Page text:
FermiGoldenRule - Maple Help

Fermi's Golden Rule

 Overview The transition rate of a molecular process between a discrete state and a continuum of states can be estimated from Fermi's Golden Rule.  The rule was popularized by Enrico Fermi in a book entitled Nuclear Physics published in 1950, but it was first derived by Paul Dirac in 1927.  Fermi's Golden Rule predicts the transition rate between a discrete state l and a continuum of states m as follows: where $\mathrm{\rho }\left(\mathrm{E__m}\right)$is the energy density and $\left|{V}_{\mathrm{ml}}\right|$ is the absolute value of the transition element of the perturbation matrix.

Derivation

To derive Fermi's Golden Rule, we begin with the transition rate from first-order perturbation theory where the perturbation is sinusoidal with a frequency $\mathrm{\omega }$

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Switching from angular frequency to energy, multiplying by the density of final states and integrating yields

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Assuming that the energy density is a constant, we have

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But integral, whose function in the integrand is known as the sinc function, can be evaluated to a constant.  Consider the sinc function

 > $\frac{\mathrm{sin}\left(x\cdot t\right)}{x};$
 $\frac{{\mathrm{sin}}{}\left({x}{}{t}\right)}{{x}}$ (2.1)

Use the Explore function to plot the sinc function as a function of time t:

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$\mathbf{t}$

Observe that the area under the curve appears independent of t.  We can confirm this hunch by taking the integral:

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 ${{\int }}_{{-}{\mathrm{\infty }}}^{{\mathrm{\infty }}}\frac{{\mathrm{sin}}{}\left({x}{}{t}\right)}{{x}}\phantom{\rule[-0.0ex]{0.3em}{0.0ex}}{ⅆ}{x}{=}{\mathrm{\pi }}$ (2.2)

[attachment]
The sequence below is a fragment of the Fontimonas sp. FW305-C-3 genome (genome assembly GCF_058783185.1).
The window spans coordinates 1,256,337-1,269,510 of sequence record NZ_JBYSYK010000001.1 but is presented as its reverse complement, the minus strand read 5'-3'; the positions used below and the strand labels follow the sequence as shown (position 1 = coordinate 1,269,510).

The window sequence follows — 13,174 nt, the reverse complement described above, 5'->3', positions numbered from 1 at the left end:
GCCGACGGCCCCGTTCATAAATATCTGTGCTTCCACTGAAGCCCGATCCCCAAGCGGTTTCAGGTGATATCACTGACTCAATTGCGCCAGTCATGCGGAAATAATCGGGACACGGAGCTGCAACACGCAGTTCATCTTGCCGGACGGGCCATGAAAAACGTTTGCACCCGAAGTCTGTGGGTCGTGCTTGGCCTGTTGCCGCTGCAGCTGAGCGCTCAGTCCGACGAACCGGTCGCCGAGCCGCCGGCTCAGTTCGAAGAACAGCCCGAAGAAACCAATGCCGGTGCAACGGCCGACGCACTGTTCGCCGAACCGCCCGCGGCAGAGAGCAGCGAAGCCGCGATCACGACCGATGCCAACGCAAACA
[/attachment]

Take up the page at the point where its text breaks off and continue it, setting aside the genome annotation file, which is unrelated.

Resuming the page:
Therefore,

$\mathrm{\pi }$

whose substitution into the transition rate equation yields Fermi's Golden Rule

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Note that the predicted transition rate is independent of time t.

Fluorescence

To illustrate the Golden Rule, we consider the fluorescence decay of a molecule in front of a mirror, following the work of K. H. Drexhage, H. Kuhn, and F. P. Schäfer in Ref. [3].  The molecule's density of states changes significantly as its distance h from the mirror changes.  By Fermi's Golden Rule, we would expect the emission rate to vary in proportion to the changes in the density of states.

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 ${G}{≔}\left({x}{,}{y}\right){↦}\frac{{I}}{{4}}{\cdot }{\mathrm{HankelH1}}{}\left({0}{,}{2}{\cdot }{\mathrm{\pi }}{\cdot }\sqrt{{{y}}^{{2}}{+}{{x}}^{{2}}}\right)$
 ${\mathrm{emission}}{≔}\frac{{\left|{\mathrm{HankelH1}}{}\left({0}{,}{2}{}{\mathrm{\pi }}{}\sqrt{{{x}}^{{2}}{+}{{y}}^{{2}}}\right){-}{\mathrm{HankelH1}}{}\left({0}{,}{2}{}{\mathrm{\pi }}{}\sqrt{{{y}}^{{2}}{+}{\left({x}{+}{2}{}{h}\right)}^{{2}}}\right)\right|}^{{2}}}{{16}}$ (3.1)

We can make an animation of the emission pattern as a function of the distance h from the mirror.

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In agreement with Fermi's Golden Rule, as the density of states increases, the molecule glows more brightly.

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References

 1 P. A. M. Dirac, "The Quantum Theory of Emission and Absorption of Radiation," Proceedings of the Royal Society A 114, 243–265 (1927).  Refer to equations (24) and (32).
 2 E. Fermi, Nuclear Physics (University of Chicago Press, Chicago, 1950). Refer to formula VIII.2.
 3 K. H. Drexhage, H. Kuhn, F. P. Schäfer, "Variation of the Fluorescence Decay Time of a Molecule in Front of a Mirror," Berichte der Bunsengesellschaft für physikalische Chemie 72, 329 (1968).